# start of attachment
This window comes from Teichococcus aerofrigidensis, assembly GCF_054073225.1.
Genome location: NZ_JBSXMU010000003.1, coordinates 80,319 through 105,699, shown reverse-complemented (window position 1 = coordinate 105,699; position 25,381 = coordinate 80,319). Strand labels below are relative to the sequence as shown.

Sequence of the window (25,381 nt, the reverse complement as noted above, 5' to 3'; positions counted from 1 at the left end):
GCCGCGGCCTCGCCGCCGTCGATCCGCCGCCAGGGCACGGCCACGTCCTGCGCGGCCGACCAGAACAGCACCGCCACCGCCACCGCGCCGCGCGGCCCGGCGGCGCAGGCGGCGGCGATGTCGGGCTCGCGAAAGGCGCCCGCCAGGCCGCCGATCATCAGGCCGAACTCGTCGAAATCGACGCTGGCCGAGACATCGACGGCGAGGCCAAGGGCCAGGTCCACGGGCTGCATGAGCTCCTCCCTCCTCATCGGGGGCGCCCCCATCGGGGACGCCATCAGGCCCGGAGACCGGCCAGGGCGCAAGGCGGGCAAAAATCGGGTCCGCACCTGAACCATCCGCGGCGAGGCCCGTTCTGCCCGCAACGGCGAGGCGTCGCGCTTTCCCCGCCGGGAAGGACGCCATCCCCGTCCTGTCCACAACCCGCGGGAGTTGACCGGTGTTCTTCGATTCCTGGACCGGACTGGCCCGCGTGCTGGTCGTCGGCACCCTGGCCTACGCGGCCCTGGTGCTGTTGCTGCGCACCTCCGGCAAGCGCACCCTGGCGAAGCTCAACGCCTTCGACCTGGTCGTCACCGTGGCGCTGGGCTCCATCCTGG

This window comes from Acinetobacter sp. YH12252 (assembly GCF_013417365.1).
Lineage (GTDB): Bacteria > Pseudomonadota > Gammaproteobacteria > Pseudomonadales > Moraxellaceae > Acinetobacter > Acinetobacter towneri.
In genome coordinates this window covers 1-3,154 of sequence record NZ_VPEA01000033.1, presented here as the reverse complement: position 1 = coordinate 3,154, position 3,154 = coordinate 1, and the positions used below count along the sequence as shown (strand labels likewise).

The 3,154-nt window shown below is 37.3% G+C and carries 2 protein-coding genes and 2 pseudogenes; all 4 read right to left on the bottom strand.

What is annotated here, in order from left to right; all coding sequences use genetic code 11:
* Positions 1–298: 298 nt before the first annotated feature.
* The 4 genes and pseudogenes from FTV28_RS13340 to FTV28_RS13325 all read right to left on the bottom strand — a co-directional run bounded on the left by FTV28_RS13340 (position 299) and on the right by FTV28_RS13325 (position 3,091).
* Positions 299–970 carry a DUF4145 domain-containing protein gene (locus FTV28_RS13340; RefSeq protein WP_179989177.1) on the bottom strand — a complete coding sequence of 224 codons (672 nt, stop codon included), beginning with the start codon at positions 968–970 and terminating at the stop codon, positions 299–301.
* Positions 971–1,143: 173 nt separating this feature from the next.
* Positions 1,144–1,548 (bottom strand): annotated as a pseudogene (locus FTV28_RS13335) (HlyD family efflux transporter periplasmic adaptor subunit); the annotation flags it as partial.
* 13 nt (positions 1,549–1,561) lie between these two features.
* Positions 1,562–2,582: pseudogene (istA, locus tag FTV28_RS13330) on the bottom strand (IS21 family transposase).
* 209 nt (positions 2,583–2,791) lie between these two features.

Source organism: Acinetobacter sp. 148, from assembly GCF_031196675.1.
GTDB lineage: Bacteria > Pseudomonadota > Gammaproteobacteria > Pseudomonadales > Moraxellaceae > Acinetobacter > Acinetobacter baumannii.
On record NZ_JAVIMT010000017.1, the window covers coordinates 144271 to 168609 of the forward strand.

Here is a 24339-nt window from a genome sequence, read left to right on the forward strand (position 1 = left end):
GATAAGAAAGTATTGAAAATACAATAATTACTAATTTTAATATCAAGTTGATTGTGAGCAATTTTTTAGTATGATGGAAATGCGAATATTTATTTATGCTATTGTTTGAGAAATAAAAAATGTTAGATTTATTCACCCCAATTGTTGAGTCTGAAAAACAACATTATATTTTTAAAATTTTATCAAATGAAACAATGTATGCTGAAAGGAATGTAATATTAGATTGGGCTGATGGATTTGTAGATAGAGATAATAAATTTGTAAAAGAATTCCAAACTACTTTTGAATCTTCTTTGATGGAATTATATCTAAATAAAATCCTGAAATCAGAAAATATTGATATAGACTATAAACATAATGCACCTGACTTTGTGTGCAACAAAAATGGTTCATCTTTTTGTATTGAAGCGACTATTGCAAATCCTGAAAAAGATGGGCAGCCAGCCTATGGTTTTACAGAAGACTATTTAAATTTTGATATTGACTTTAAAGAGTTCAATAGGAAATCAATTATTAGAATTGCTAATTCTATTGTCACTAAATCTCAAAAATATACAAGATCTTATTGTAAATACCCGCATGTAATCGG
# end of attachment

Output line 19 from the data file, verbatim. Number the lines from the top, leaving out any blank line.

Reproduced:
GTDB lineage: Bacteria > Pseudomonadota > Gammaproteobacteria > Pseudomonadales > Moraxellaceae > Acinetobacter > Acinetobacter baumannii.